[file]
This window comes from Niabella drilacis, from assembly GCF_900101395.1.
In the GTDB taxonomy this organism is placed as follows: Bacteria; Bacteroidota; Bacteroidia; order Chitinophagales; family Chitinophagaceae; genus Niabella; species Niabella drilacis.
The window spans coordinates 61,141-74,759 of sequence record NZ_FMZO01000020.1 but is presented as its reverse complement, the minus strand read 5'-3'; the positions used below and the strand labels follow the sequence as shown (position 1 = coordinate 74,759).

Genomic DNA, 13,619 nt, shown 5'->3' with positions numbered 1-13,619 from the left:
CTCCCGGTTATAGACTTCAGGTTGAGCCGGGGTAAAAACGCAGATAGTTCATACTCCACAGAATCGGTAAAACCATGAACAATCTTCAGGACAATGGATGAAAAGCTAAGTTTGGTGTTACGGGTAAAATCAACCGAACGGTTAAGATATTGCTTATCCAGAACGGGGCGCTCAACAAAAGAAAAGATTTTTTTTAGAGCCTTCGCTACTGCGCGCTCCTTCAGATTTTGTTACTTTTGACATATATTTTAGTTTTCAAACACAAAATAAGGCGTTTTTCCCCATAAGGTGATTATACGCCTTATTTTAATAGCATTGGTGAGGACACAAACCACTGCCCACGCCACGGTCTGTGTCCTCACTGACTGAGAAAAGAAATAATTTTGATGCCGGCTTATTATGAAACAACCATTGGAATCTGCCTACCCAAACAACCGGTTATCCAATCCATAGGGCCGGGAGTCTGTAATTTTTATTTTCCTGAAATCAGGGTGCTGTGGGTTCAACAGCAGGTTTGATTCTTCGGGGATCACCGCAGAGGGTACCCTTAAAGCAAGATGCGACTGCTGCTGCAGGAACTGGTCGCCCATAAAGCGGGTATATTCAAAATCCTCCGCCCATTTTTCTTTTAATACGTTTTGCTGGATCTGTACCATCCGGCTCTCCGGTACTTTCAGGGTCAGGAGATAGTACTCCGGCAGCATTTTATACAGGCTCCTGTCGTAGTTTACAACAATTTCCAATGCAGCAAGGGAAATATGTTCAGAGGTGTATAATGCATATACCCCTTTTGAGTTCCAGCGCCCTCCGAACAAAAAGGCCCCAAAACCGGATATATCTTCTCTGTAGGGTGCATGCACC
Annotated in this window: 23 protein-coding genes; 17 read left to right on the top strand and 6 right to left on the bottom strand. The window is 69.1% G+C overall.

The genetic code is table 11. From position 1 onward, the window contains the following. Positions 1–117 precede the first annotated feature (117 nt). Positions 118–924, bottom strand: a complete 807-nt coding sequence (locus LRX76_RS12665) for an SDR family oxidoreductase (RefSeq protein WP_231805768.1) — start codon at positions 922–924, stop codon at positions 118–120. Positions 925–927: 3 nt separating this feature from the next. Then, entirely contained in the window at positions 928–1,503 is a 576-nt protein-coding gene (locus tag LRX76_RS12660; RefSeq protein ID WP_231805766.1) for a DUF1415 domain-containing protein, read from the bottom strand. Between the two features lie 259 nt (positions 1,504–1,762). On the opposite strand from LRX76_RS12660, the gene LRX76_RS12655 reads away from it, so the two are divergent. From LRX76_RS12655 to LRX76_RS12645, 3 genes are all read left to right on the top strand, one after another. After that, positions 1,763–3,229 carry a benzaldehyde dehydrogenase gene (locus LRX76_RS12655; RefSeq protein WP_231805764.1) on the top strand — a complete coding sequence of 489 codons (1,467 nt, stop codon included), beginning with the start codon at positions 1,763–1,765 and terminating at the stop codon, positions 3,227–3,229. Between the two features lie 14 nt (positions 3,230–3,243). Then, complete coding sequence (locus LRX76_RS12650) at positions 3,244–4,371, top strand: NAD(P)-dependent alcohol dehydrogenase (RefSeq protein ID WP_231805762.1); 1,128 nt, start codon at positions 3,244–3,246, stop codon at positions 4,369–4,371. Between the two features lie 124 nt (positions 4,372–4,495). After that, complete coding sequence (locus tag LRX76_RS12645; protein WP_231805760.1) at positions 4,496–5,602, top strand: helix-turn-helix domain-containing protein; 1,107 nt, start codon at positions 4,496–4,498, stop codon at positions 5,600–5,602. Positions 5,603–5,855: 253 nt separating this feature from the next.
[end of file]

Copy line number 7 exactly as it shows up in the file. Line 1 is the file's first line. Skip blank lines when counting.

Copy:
The genetic code is table 11. From position 1 onward, the window contains the following. Positions 1–117 precede the first annotated feature (117 nt). Positions 118–924, bottom strand: a complete 807-nt coding sequence (locus LRX76_RS12665) for an SDR family oxidoreductase (RefSeq protein WP_231805768.1) — start codon at positions 922–924, stop codon at positions 118–120. Positions 925–927: 3 nt separating this feature from the next. Then, entirely contained in the window at positions 928–1,503 is a 576-nt protein-coding gene (locus tag LRX76_RS12660; RefSeq protein ID WP_231805766.1) for a DUF1415 domain-containing protein, read from the bottom strand. Between the two features lie 259 nt (positions 1,504–1,762). On the opposite strand from LRX76_RS12660, the gene LRX76_RS12655 reads away from it, so the two are divergent. From LRX76_RS12655 to LRX76_RS12645, 3 genes are all read left to right on the top strand, one after another. After that, positions 1,763–3,229 carry a benzaldehyde dehydrogenase gene (locus LRX76_RS12655; RefSeq protein WP_231805764.1) on the top strand — a complete coding sequence of 489 codons (1,467 nt, stop codon included), beginning with the start codon at positions 1,763–1,765 and terminating at the stop codon, positions 3,227–3,229. Between the two features lie 14 nt (positions 3,230–3,243). Then, complete coding sequence (locus LRX76_RS12650) at positions 3,244–4,371, top strand: NAD(P)-dependent alcohol dehydrogenase (RefSeq protein ID WP_231805762.1); 1,128 nt, start codon at positions 3,244–3,246, stop codon at positions 4,369–4,371. Between the two features lie 124 nt (positions 4,372–4,495). After that, complete coding sequence (locus tag LRX76_RS12645; protein WP_231805760.1) at positions 4,496–5,602, top strand: helix-turn-helix domain-containing protein; 1,107 nt, start codon at positions 4,496–4,498, stop codon at positions 5,600–5,602. Positions 5,603–5,855: 253 nt separating this feature from the next.